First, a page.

Importantly, independent of its consequences for electoral success, the PTI’s polarizing narrative—steeped as it is in nationalist sentiment and relying on unverified conspiracy theories—has potentially damaging downstream effects. A rich literature across various countries and contexts has highlighted the negative impact of nationalism on a whole host of outcome measures, whether increasing hawkishness or support for military action. In recent research I conducted with Asfandyar Mir, we find causal evidence that nationalist sentiment can increase negative beliefs about rights-seeking minority groups within Pakistan. Through a survey experiment, we find that when exposed to nationalist sentiment—even nationalism which seeks to evoke internal unity—respondents were more likely to believe that ethnic minorities demanding more rights were seeking to undermine the nation with help from foreign actors. Respondents exposed to nationalist sentiment were 6% more likely to believe two different statements about ethnic minorities colluding with foreign actors than those who were not given any nationalist cues. Focus groups further suggest that such an effect may operate through the desire of nationalists to portray only a positive image of Pakistan. Groups that bring attention to societal ills in Pakistan may be considered as working against the nationalist project.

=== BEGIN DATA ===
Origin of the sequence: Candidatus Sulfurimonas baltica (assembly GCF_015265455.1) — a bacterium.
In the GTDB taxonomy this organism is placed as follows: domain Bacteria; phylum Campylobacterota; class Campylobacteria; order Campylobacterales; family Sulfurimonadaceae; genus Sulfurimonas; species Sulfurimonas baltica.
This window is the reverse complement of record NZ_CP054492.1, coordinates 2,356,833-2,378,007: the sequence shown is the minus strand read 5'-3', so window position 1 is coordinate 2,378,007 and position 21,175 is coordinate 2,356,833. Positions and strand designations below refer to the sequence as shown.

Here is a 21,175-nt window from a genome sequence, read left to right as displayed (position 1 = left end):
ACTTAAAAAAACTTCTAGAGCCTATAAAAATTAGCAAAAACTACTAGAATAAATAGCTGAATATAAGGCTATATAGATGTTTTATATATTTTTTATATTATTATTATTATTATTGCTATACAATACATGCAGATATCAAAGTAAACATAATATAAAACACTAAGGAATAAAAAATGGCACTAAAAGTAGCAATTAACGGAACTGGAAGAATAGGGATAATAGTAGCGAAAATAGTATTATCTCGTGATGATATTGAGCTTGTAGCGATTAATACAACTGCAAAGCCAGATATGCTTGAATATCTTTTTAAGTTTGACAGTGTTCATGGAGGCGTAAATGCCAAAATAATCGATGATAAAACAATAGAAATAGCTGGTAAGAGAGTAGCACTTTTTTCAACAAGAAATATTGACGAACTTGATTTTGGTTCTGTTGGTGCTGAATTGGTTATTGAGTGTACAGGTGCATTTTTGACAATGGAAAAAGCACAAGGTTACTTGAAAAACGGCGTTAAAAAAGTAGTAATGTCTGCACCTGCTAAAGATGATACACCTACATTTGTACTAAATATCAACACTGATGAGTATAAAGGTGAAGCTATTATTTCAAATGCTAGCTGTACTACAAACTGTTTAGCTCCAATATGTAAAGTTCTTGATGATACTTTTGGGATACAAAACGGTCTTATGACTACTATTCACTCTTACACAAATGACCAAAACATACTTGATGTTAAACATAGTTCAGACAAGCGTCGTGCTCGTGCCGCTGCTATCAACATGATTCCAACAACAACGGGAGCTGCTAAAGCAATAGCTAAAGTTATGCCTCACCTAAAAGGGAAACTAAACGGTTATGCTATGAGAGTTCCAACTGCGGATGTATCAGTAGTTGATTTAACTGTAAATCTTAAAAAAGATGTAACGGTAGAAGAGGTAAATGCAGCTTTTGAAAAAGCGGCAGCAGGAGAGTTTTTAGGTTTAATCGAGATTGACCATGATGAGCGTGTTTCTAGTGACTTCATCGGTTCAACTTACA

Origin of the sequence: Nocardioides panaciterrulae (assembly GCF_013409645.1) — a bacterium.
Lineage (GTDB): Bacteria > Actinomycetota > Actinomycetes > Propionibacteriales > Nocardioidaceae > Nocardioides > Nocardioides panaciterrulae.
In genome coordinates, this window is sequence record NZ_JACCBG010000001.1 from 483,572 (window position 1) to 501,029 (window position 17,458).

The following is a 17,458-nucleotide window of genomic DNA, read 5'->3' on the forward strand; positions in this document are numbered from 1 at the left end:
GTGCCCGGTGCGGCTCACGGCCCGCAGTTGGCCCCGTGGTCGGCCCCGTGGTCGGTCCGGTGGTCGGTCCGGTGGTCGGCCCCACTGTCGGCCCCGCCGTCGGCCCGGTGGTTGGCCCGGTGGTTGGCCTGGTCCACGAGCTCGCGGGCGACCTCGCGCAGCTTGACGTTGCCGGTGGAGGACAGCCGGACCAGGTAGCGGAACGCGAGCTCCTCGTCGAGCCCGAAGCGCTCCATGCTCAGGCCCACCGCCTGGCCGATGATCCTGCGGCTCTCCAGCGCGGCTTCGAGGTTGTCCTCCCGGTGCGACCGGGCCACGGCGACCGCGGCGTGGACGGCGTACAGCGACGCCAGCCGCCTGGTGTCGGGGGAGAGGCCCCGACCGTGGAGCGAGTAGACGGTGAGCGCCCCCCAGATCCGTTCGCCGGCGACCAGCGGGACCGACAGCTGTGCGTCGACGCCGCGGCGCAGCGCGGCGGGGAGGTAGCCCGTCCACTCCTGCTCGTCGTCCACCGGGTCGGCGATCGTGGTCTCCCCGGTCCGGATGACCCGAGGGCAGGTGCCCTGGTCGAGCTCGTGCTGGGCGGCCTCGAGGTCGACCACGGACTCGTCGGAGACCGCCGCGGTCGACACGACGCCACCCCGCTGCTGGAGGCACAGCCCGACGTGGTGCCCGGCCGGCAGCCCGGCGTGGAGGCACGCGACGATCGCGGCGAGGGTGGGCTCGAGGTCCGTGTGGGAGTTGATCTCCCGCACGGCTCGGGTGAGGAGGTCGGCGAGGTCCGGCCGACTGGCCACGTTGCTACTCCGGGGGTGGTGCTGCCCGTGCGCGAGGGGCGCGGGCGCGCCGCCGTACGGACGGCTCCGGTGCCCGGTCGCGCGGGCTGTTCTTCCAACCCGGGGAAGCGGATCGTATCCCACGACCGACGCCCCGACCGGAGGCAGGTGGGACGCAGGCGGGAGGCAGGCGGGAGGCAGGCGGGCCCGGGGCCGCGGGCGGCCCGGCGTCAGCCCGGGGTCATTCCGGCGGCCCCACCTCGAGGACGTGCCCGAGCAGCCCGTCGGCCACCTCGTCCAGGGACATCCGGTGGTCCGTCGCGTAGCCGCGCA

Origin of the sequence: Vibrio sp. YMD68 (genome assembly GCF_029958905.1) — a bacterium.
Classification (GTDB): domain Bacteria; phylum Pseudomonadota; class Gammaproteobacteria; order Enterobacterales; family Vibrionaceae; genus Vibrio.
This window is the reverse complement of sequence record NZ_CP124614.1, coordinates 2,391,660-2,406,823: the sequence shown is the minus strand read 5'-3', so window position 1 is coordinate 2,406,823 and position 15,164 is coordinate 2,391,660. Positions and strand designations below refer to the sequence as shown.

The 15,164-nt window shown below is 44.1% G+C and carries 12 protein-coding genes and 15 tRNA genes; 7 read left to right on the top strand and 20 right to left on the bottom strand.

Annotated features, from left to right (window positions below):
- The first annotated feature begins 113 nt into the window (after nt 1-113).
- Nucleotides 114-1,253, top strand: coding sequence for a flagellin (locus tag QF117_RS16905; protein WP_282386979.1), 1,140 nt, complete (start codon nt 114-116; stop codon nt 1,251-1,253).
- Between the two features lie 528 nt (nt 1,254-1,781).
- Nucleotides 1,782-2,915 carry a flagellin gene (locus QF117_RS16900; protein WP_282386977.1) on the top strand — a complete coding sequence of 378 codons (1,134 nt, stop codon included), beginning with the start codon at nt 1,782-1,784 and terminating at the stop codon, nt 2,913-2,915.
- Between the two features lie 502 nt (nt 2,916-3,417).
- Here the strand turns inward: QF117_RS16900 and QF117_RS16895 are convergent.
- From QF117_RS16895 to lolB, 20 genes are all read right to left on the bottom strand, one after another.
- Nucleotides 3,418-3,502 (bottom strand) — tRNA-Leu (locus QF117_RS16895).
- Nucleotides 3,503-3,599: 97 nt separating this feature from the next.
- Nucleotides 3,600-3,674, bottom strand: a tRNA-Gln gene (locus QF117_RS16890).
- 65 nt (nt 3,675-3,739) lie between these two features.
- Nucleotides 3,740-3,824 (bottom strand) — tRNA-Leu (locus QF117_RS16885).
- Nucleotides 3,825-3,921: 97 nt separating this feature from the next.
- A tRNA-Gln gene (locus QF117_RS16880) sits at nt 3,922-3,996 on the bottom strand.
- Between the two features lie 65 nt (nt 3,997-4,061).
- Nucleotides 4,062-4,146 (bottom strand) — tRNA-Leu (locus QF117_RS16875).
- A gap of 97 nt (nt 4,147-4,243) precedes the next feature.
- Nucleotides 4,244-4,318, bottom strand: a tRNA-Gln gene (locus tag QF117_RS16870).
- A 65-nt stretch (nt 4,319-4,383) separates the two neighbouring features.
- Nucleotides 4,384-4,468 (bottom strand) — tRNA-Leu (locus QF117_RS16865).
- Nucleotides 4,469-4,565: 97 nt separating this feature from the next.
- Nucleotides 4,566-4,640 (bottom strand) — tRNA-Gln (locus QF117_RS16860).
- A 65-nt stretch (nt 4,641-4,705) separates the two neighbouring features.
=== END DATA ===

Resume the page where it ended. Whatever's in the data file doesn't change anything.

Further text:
The PTI’s current narrative, then, is likely to have consequences beyond just distrust of the U.S. or the PML-N and other political parties. Because nationalist or polarized rhetoric is sometimes accompanied by incitement to violence by societal actors and elites, it also doesn’t inspire confidence for when national elections are eventually held. We may see more civil unrest, “violence and mismanagement” plaguing the electoral process, and importantly, electoral outcomes rejected by some segments of society. All signs point to a perilous several months for Pakistani politics.
Niloufer Siddiqui is Assistant Professor at the University at Albany, State University of New York